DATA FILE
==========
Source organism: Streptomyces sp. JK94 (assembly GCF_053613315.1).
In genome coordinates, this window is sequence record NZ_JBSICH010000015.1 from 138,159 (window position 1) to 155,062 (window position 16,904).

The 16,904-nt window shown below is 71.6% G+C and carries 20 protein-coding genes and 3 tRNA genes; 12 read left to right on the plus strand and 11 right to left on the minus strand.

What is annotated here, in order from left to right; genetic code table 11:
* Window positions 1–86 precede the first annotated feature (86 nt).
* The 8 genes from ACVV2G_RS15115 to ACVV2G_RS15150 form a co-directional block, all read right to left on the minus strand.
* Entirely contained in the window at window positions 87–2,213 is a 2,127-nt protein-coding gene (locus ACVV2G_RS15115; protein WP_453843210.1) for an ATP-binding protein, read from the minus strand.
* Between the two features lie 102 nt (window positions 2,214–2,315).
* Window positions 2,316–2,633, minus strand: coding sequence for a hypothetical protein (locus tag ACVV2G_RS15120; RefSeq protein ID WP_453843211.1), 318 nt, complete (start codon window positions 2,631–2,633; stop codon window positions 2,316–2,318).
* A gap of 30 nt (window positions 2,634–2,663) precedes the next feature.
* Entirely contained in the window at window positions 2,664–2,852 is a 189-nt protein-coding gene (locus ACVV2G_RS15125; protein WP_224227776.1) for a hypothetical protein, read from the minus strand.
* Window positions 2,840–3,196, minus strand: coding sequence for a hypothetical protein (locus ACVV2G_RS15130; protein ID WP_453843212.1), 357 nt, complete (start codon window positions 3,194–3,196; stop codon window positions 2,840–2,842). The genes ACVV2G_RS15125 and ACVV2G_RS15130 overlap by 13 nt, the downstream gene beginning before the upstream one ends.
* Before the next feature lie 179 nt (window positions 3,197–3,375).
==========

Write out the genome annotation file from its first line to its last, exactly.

Source organism: Streptomyces sp. JK94 (assembly GCF_053613315.1).
In genome coordinates, this window is sequence record NZ_JBSICH010000015.1 from 138,159 (window position 1) to 155,062 (window position 16,904).

The 16,904-nt window shown below is 71.6% G+C and carries 20 protein-coding genes and 3 tRNA genes; 12 read left to right on the plus strand and 11 right to left on the minus strand.

What is annotated here, in order from left to right; genetic code table 11:
* Window positions 1–86 precede the first annotated feature (86 nt).
* The 8 genes from ACVV2G_RS15115 to ACVV2G_RS15150 form a co-directional block, all read right to left on the minus strand.
* Entirely contained in the window at window positions 87–2,213 is a 2,127-nt protein-coding gene (locus ACVV2G_RS15115; protein WP_453843210.1) for an ATP-binding protein, read from the minus strand.
* Between the two features lie 102 nt (window positions 2,214–2,315).
* Window positions 2,316–2,633, minus strand: coding sequence for a hypothetical protein (locus tag ACVV2G_RS15120; RefSeq protein ID WP_453843211.1), 318 nt, complete (start codon window positions 2,631–2,633; stop codon window positions 2,316–2,318).
* A gap of 30 nt (window positions 2,634–2,663) precedes the next feature.
* Entirely contained in the window at window positions 2,664–2,852 is a 189-nt protein-coding gene (locus ACVV2G_RS15125; protein WP_224227776.1) for a hypothetical protein, read from the minus strand.
* Window positions 2,840–3,196, minus strand: coding sequence for a hypothetical protein (locus ACVV2G_RS15130; protein ID WP_453843212.1), 357 nt, complete (start codon window positions 3,194–3,196; stop codon window positions 2,840–2,842). The genes ACVV2G_RS15125 and ACVV2G_RS15130 overlap by 13 nt, the downstream gene beginning before the upstream one ends.
* Before the next feature lie 179 nt (window positions 3,197–3,375).